Amazon Review:
So many of these poems hit home through the hurt and sorrow I’ve endured through my own relationships romantically and friendship wise. The empathetic passages really perked up my spirits knowing that this is normal to go through all these emotions. I would definitely recommend this book to everyone happy or going through a depressing time. One poem or many of them will pull you in and wanting to read more!
There is much of a hero’s journey sketched-out in these words. Nina’s electric collection massages the heart, and nourishes the mind and soul.

Friday, December 5, 2014

UPDATED: Idaho Government Website Links to Raul Labrador Donation Request

by Michael Strickland
Rep. Raul Labrador (R-ID)
Campaigning on a government website, Raul?
UPDATE Dec. 5, 6:08 a.m. MST:  
The Associated Press has picked up this story. And here is elaboration from the Spokesman Review:
Daily Kos, a liberal political website, noted the link in an article Wednesday morning, suggesting the state was improperly using its website to drum up donations for Labrador. Less than an hour after Gov. Butch Otter’s office was alerted to the issue by a Spokesman-Review reporter, the link had been changed. According to the Internet Archive’s “Wayback Machine,” the mistaken link had been live for more than two years. “We made a mistake,” said Bill Farnsworth, manager of the Access Idaho contract for the state Department of Administration.”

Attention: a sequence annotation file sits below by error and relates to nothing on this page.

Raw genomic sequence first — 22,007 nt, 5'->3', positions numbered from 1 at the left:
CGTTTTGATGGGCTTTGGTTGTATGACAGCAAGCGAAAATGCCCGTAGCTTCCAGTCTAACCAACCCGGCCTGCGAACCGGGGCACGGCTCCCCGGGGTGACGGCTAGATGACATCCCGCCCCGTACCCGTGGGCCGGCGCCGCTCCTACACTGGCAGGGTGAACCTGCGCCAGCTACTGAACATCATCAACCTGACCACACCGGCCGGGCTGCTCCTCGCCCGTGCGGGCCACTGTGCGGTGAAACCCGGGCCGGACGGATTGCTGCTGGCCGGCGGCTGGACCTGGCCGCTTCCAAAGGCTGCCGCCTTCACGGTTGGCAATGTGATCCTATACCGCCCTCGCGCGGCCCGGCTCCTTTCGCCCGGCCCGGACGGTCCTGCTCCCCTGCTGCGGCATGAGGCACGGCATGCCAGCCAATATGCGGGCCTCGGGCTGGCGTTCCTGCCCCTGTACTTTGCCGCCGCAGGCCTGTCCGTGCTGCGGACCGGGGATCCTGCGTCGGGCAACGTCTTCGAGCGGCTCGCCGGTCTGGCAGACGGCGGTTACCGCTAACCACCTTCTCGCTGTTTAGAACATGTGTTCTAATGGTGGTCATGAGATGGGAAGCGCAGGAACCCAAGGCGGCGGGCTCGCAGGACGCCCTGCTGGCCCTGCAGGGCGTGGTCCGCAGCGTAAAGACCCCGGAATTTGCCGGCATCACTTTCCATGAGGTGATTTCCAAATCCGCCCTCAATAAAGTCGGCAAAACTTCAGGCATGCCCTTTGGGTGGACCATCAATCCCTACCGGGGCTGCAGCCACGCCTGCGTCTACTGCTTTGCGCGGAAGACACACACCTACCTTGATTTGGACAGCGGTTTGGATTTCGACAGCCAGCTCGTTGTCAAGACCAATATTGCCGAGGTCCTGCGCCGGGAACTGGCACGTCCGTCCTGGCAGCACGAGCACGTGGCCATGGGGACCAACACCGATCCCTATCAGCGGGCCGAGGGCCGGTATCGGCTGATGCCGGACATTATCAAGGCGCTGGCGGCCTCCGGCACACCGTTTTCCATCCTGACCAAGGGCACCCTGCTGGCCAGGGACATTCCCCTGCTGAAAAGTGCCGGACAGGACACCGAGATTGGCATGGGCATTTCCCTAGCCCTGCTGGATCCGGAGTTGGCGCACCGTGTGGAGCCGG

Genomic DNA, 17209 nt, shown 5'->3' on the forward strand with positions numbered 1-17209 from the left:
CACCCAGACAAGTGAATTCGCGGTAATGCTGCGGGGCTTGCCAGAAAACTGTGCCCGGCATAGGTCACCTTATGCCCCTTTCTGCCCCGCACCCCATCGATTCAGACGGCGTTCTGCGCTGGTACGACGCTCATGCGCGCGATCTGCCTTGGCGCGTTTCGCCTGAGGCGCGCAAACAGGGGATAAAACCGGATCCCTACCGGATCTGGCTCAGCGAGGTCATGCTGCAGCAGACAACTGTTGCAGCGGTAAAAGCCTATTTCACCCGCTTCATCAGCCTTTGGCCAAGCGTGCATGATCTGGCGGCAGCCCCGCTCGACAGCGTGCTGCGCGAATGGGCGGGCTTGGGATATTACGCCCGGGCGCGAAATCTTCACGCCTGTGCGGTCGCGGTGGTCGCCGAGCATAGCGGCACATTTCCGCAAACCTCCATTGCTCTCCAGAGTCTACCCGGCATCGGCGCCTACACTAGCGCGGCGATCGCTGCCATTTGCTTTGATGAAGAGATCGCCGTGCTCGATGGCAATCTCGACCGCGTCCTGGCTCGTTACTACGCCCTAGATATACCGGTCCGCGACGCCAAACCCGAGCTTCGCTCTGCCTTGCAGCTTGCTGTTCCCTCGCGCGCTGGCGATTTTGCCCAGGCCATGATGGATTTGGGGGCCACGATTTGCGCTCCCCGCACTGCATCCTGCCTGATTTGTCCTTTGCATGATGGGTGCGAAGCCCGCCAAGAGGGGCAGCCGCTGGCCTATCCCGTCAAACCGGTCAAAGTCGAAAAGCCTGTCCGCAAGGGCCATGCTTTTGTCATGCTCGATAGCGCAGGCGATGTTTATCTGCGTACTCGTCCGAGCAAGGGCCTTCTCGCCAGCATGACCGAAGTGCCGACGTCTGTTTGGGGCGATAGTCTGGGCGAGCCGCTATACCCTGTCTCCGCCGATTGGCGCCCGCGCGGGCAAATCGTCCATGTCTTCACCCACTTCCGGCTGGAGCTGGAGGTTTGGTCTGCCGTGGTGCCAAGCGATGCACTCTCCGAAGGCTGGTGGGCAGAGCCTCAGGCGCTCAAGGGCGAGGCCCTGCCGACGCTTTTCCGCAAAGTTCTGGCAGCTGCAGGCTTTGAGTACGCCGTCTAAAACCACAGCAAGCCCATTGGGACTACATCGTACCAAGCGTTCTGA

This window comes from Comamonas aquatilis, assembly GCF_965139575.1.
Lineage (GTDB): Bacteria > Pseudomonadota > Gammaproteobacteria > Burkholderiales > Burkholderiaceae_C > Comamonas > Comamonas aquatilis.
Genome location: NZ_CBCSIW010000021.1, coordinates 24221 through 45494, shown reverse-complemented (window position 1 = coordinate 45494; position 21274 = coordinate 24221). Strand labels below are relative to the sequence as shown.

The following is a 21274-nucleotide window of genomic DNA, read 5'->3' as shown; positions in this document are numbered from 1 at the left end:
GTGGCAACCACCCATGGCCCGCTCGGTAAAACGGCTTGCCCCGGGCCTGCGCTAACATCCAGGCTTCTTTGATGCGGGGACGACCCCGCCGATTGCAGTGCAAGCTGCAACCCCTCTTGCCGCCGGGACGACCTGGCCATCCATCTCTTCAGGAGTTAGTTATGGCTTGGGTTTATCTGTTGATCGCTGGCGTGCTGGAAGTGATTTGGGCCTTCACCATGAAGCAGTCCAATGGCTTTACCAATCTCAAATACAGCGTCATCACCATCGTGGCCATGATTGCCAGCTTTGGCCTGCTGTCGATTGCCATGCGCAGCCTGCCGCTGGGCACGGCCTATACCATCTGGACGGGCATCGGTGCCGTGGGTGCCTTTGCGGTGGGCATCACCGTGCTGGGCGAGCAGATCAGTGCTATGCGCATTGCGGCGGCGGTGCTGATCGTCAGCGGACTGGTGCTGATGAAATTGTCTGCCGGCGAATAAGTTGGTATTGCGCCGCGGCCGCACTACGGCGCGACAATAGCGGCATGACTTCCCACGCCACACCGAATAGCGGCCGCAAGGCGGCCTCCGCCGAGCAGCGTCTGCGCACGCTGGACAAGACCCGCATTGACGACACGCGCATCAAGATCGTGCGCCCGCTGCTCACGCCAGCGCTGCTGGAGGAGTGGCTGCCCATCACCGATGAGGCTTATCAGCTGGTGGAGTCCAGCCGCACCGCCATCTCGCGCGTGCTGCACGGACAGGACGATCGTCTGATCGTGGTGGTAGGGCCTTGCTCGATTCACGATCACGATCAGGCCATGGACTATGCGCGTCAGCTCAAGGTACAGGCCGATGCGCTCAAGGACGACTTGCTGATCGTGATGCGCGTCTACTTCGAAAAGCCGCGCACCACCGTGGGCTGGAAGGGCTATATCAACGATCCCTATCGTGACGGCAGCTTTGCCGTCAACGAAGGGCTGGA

UPDATE Dec. 3, 11:14 a.m. MST: 
Betsy Russell of the Spokesman Review picked up this story Eye On Boise: Link to Labrador campaign donations page removed from Idaho’s state website
An article on the website Daily Kos today charges that Idaho’s official state website is being improperly used to drum up donations to GOP Rep. Raul Labrador. The article notes that a list of links to news for various government officials, including Idaho’s congressional delegation, links to their official page of press releases – except for Labrador’s, which links to his campaign site. The page that pops up has a prominent red button saying, “DONATE TODAY.”
UPDATE Dec. 3, 10:37 a.m. MST:  
Dan Popkey is on things. They just changed it. I saved two JPEGs of the original scourcecode. One appears below. And thank you Kevin Wilson for providing the archive.